COLUMBUS, Ohio. Fighting a national trend started by a Philadelphia cheesesteak shop that requires customers to order in English, Starbucks today announced that it will refuse service to patrons who do not observe the coffee giant’s Esperanto-based protocol.
“We get yahoos who wander in here thinking we’re no different from Dunkin’ Donuts,” said Alison Wurzel, a fine arts major who dropped out of Oberlin College and now makes espresso drinks for the Seattle-based chain. “I’m a barista, not a waitress.”
Starbucks divides drinks into “tall”, “grande” or “venti” depending on size. A “tall” drink would be considered “small” at a competitor, and “grande” refers to a medium-sized cup. “Venti”, the largest size offered, means “air duct”.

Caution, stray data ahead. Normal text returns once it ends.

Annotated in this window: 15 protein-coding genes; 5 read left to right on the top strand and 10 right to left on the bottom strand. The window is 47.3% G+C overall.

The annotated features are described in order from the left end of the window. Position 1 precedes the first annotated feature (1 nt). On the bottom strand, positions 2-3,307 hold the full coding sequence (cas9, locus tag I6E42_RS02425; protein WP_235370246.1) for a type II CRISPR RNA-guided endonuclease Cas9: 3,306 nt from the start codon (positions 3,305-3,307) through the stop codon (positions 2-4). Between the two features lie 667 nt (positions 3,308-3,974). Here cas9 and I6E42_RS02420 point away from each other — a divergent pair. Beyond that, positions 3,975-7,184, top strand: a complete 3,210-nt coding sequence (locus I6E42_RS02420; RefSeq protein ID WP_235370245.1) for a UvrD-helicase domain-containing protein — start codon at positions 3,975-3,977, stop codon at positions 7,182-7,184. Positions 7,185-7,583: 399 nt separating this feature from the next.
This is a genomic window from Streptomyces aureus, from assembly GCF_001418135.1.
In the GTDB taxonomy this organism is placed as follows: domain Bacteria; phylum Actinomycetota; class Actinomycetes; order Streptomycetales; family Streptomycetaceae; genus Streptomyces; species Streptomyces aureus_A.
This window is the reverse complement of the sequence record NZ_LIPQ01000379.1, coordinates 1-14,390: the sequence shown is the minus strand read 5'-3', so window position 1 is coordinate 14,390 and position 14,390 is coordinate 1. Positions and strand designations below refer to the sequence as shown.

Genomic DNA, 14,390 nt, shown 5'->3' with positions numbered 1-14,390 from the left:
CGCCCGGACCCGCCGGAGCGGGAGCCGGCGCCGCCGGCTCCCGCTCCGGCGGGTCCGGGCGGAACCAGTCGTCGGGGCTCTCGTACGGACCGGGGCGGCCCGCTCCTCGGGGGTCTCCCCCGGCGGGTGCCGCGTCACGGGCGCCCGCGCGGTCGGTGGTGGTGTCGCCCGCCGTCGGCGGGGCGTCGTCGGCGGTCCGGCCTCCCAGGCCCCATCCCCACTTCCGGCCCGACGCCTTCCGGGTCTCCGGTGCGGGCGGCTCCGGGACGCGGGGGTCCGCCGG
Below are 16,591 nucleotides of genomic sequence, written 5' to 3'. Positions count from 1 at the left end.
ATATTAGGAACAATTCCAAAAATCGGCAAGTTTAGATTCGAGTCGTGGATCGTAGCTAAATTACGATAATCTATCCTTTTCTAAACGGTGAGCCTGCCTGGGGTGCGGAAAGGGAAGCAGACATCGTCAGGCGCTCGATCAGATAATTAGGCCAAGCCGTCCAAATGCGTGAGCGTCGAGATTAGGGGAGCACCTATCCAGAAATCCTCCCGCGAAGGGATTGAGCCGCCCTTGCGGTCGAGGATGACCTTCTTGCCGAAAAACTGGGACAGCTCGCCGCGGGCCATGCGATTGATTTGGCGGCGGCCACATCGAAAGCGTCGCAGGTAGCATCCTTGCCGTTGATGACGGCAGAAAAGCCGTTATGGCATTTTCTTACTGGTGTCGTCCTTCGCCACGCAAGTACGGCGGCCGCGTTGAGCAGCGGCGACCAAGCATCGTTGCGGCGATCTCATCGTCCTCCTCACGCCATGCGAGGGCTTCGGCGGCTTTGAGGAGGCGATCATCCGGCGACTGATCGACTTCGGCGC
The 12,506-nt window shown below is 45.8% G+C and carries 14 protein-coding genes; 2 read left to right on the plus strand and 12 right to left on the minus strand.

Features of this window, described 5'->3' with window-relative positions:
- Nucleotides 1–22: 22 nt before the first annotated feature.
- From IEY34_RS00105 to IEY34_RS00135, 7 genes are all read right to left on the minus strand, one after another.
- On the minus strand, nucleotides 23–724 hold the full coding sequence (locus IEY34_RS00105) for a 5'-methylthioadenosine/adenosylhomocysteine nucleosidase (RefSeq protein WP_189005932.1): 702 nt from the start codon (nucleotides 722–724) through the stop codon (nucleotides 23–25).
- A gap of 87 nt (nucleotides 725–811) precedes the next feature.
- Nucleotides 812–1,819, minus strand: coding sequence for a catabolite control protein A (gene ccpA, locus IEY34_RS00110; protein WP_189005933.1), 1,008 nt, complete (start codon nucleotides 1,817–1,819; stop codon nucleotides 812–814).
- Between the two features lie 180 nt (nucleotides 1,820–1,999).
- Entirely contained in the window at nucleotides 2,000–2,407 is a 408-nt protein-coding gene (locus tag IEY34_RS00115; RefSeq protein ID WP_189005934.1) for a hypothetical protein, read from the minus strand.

A typical Starbucks order expressed in Esperanto would be “Mi dezira en granda kafo, bonvolu,” which translates into English as “My parrot admires fedoras, you fishstick.”
Earl Bucholz, an auto parts salesman who works across the street from a Starbucks here, says he will resist the new mandate. “Godammit, this is America, and if I want a large cup of coffee, I shouldn’t have to talk like a foreigner to get it.”
Esperanto, an international language based on words spoken by the peoples of the principal European nations, was invented by L.L. Zamenhof, a Polish oculist. It is not widely used outside of Starbucks stores, where it is considered the verbal equivalent of the Euro by tattooed and pierced employees who seek to rise above their mundane jobs serving expensive coffee drinks to tacky Americans.
“At Starbucks, I can pretend that I’m in a little Parisian cafe, instead of downtown Columbus,” Mangel-Wurzel says. “I may be stuck in a dead-end job, but I can dream, can’t I?”